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A real mystery! Saving Harry Smith


Salfordian
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I have been asked by a friend to try and solve this mystery. Now I know that the stars and legends on GWF never shirk at a challenge!

here goes!

My friend's relation Harry Smith served during WWI and by all accounts he survived the war. The story is that Harry fell in "No mans land" and was saved by a bloke called Dai Jenkins. My friend believes that both men were in the Royal Horse Artillety, although this cannot be proved or dismissed.

Dai allegedly got a citation for this act of bravery and the families became friends after the war, indeed sending Christmas cards across the families until only a year or so ago.

Sadly communications were lost and Harry's family are now interested in finding out the true story of the incident, including what the medal, citation Dai won (indeed if it was for saving Harry). Also they would be interested to find out what the battle was, for it could be anything from Ypres to Somme. Mons to Gallipolli.

If anyone can find anything MICs, Service records and/or Newspaper or Regimental cuttings this would be fantastic.

I appreciate it's a possible long shot, but as mentioned the GWF has a right bunch of legends!

Thanks, as always in advance

Steve

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I have been asked by a friend to try and solve this mystery. Now I know that the stars and legends on GWF never shirk at a challenge!

here goes!

My friend's relation Harry Smith served during WWI and by all accounts he survived the war. The story is that Harry fell in "No mans land" and was saved by a bloke called Dai Jenkins. My friend believes that both men were in the Royal Horse Artillety, although this cannot be proved or dismissed.

Dai allegedly got a citation for this act of bravery and the families became friends after the war, indeed sending Christmas cards across the families until only a year or so ago.

Sadly communications were lost and Harry's family are now interested in finding out the true story of the incident, including what the medal, citation Dai won (indeed if it was for saving Harry). Also they would be interested to find out what the battle was, for it could be anything from Ypres to Somme. Mons to Gallipolli.

If anyone can find anything MICs, Service records and/or Newspaper or Regimental cuttings this would be fantastic.

I appreciate it's a possible long shot, but as mentioned the GWF has a right bunch of legends!

Thanks, as always in advance

Steve

PS Harry maybe from Manchester

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As you say a challenge and the names are not exactly a help - Dai Jenkins is not exactly an uncommon name and as for Smith - as I said a challenge. One thing puzzles me is what two artillerymen would be doing in no mans land.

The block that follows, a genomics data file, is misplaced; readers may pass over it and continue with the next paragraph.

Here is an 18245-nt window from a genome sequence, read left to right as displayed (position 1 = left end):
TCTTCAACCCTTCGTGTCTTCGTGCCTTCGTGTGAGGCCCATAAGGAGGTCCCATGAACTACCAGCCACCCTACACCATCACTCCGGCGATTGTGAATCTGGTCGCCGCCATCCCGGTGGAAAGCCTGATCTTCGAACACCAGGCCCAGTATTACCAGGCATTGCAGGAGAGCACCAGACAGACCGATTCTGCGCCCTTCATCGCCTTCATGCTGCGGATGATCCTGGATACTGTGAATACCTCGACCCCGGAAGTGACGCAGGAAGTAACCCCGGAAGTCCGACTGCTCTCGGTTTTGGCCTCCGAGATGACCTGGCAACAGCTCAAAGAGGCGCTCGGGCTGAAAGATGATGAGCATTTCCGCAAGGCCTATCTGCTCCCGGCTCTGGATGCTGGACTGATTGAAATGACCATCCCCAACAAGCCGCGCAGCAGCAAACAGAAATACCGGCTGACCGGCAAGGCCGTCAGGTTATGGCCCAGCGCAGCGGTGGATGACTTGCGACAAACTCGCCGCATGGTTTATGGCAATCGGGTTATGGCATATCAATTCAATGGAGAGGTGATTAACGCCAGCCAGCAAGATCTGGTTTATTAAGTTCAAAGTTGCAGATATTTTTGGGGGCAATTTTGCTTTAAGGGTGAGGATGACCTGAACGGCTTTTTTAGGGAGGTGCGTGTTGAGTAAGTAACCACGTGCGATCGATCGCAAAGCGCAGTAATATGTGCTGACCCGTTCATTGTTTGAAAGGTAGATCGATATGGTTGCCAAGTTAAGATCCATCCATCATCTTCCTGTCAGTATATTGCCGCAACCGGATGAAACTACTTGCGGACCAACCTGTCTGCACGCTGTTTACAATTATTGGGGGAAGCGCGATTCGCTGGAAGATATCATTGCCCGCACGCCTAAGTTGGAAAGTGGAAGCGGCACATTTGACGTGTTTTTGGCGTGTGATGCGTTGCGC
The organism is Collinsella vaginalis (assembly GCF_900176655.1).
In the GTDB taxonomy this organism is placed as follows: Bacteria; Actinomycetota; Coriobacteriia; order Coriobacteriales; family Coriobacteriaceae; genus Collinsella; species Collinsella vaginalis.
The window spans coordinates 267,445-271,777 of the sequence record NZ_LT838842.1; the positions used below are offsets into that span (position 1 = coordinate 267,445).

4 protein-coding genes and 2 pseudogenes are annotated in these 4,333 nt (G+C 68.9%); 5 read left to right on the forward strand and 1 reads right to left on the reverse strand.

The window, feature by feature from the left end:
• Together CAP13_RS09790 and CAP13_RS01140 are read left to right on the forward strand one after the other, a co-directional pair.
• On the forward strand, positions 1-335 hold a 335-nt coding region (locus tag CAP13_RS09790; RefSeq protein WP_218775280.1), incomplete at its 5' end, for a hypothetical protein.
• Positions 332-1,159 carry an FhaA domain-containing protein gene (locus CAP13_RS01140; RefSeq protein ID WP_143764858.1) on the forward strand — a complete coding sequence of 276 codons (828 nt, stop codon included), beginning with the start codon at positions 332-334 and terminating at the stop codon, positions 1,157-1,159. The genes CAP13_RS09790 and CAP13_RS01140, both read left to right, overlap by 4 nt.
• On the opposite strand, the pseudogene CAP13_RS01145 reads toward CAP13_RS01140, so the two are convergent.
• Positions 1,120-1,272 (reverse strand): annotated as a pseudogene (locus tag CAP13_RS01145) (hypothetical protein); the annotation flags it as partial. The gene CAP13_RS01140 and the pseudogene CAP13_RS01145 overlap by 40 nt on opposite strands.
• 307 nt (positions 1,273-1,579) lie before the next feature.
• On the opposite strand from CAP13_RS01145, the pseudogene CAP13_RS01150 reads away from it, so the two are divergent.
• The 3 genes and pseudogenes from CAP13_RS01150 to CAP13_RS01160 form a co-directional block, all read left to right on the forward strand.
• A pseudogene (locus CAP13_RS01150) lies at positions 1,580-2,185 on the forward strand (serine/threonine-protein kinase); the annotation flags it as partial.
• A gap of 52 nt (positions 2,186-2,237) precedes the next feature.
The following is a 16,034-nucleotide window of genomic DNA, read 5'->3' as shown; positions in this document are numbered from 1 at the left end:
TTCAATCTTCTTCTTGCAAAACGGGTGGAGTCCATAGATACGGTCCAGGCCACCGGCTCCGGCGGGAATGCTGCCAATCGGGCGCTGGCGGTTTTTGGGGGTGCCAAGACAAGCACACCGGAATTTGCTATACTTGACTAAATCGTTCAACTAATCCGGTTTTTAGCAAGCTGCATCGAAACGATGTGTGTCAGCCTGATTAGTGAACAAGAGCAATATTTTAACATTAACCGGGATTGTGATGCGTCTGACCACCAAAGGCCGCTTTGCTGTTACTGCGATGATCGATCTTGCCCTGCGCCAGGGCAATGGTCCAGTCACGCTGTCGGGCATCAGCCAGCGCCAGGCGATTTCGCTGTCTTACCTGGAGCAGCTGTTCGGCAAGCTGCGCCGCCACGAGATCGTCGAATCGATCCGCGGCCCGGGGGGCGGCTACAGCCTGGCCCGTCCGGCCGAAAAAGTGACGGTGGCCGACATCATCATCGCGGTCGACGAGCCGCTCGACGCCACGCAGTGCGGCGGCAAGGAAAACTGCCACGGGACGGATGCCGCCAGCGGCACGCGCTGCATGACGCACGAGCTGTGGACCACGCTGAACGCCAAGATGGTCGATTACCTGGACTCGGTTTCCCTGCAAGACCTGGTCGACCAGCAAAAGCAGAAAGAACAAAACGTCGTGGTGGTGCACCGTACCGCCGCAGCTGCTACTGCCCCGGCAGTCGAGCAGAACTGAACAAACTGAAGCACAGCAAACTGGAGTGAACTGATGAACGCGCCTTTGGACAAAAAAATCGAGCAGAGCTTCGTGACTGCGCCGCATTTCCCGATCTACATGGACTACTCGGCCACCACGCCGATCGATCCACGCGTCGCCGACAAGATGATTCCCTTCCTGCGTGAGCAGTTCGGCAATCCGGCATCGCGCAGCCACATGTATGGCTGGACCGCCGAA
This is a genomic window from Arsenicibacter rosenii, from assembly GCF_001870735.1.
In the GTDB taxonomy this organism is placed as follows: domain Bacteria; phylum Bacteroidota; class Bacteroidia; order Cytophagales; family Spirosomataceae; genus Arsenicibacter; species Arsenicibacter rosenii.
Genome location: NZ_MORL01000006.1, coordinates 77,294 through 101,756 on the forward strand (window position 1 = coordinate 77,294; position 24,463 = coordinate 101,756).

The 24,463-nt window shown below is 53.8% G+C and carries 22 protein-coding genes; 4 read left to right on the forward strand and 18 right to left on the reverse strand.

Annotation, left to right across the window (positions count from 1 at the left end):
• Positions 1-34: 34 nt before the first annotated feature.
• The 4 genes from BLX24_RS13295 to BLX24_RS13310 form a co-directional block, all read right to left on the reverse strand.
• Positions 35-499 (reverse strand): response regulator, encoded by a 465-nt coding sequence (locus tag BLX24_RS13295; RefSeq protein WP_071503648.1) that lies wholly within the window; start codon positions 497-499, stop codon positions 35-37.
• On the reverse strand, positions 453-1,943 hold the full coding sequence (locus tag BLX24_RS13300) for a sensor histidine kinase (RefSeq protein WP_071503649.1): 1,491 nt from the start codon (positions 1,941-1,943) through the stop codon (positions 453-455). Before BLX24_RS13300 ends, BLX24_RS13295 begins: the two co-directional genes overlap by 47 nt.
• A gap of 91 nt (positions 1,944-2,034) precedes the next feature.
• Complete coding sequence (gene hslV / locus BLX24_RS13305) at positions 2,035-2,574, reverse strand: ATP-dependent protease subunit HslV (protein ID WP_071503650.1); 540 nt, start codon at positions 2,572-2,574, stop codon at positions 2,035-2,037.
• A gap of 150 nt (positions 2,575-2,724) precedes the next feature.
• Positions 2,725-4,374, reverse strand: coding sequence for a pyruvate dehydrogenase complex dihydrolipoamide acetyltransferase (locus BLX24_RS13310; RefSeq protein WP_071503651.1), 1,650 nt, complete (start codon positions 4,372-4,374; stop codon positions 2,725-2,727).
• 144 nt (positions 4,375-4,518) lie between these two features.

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As you say a challenge and the names are not exactly a help - Dai Jenkins is not exactly an uncommon name and as for Smith - as I said a challenge. One thing puzzles me is what two artillerymen would be doing in no mans land.

God knows, and to be honest They may not be from RHA. I am sorry for the very scrappy information !

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Steve

I think you may to come this sideways.

Is there no way, that the current Jenkins family can be traced? If so, they may have some information about Dai's service that will help to pin it down. I assume that there's no had information on Harry's side?

Depending on where Harry lived, it might be worth checking the local papers. I'm thinking here the local weekly rather than, say, the Manchester Evening News or Chronicle. It may mention something.

Other than that I think trying to find Harry Smith from Manchester might be a tad difficult even for some of the "experts".

John

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A search on the London Gazette's website reveals that 337736 Sjt D. Jenkins of the RGA, who was from West Hartlepool, was awarded the MM. This is listed on p. 8620 of the Supplement to the London Gazette, 16 July 1918.

This is a link to the page listing Sjt. Jenkins.

This link is to an earlier page explaining that the list is of MM winners.

This link is to Sjt. Jenkins's medal roll card at the NA, which will cost £2 to download. His first name isn't given.

RGA does seem to be an unlikely unit for a man to have been in no man's land but could he have been working with a Forward Observation Officer?

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This link is to Sjt. Jenkins's medal roll card at the NA, which will cost £2 to download. His first name isn't given.

Also from NA, reveals forename to be David G.....

Medal card of Jenkins, David

Corps: Royal Garrison Artillery Durham

Regiment No: 337736

Rank: Serjeant

1914-1920 WO 372/10

Medal card of Jenkins, David G

Corps: Royal Garrison Artillery

Regiment No: 337736

Rank: Serjeant

1914-1920 WO 372/10

Regards

Steve

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